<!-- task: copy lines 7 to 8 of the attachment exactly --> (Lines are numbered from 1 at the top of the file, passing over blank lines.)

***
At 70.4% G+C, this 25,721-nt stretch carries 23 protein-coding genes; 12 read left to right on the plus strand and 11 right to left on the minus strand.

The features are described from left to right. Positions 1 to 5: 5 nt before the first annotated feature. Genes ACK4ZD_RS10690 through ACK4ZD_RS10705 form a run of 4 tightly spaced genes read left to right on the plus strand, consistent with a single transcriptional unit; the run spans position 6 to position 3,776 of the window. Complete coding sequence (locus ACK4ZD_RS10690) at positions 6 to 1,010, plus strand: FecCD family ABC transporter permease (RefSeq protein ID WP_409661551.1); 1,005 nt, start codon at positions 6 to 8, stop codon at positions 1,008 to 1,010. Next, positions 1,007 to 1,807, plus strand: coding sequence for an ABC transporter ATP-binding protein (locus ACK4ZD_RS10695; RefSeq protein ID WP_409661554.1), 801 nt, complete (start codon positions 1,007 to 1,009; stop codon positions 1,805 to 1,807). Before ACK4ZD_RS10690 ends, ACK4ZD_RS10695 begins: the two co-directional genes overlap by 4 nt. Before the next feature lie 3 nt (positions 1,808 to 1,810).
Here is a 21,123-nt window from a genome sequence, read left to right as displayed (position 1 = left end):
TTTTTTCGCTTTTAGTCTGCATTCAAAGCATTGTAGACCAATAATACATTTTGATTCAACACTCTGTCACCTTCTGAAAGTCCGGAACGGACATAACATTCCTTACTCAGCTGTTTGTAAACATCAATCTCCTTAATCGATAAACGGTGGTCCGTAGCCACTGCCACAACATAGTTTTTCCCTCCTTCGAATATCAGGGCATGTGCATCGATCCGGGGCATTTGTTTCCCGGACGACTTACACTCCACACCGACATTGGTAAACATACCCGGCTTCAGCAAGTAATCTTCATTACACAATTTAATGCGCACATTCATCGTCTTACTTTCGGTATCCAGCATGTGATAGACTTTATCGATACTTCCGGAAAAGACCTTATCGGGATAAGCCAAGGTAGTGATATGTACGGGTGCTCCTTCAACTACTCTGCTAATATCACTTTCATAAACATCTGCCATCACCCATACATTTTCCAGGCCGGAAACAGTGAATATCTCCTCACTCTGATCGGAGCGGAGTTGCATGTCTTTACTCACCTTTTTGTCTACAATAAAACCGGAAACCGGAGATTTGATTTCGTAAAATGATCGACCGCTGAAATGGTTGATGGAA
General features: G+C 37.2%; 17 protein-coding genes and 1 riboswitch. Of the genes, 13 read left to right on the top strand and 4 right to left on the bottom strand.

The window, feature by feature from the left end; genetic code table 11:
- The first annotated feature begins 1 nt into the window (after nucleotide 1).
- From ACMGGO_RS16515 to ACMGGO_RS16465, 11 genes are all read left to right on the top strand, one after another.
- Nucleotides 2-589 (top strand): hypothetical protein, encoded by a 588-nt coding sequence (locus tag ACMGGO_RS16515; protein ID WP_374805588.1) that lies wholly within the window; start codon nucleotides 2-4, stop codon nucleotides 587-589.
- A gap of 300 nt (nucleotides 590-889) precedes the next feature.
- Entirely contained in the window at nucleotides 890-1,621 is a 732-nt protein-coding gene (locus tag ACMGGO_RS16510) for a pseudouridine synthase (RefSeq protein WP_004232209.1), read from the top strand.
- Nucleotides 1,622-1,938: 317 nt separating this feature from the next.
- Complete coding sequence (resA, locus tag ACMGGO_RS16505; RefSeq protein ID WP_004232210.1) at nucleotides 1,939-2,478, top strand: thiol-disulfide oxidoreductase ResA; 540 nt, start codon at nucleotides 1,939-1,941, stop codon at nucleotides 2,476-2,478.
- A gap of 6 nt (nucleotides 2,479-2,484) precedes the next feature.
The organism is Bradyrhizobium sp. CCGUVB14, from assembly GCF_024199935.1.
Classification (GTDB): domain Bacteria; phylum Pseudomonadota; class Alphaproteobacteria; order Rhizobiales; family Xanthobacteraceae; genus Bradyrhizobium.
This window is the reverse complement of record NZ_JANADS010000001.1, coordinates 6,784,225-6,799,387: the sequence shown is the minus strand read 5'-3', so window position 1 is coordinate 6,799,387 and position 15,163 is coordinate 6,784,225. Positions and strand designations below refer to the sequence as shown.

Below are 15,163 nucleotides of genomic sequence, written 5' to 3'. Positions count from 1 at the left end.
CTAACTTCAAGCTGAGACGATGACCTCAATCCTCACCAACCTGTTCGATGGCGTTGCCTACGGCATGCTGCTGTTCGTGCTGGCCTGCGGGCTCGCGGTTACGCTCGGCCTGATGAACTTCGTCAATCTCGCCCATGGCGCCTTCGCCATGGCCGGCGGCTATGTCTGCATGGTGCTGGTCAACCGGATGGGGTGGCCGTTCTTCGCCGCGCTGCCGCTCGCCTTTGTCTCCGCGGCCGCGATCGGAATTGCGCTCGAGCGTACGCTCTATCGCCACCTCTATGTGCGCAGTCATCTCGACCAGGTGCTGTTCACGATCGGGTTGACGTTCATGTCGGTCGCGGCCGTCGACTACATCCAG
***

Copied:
- The first annotated feature begins 1 nt into the window (after nucleotide 1).
- From ACMGGO_RS16515 to ACMGGO_RS16465, 11 genes are all read left to right on the top strand, one after another.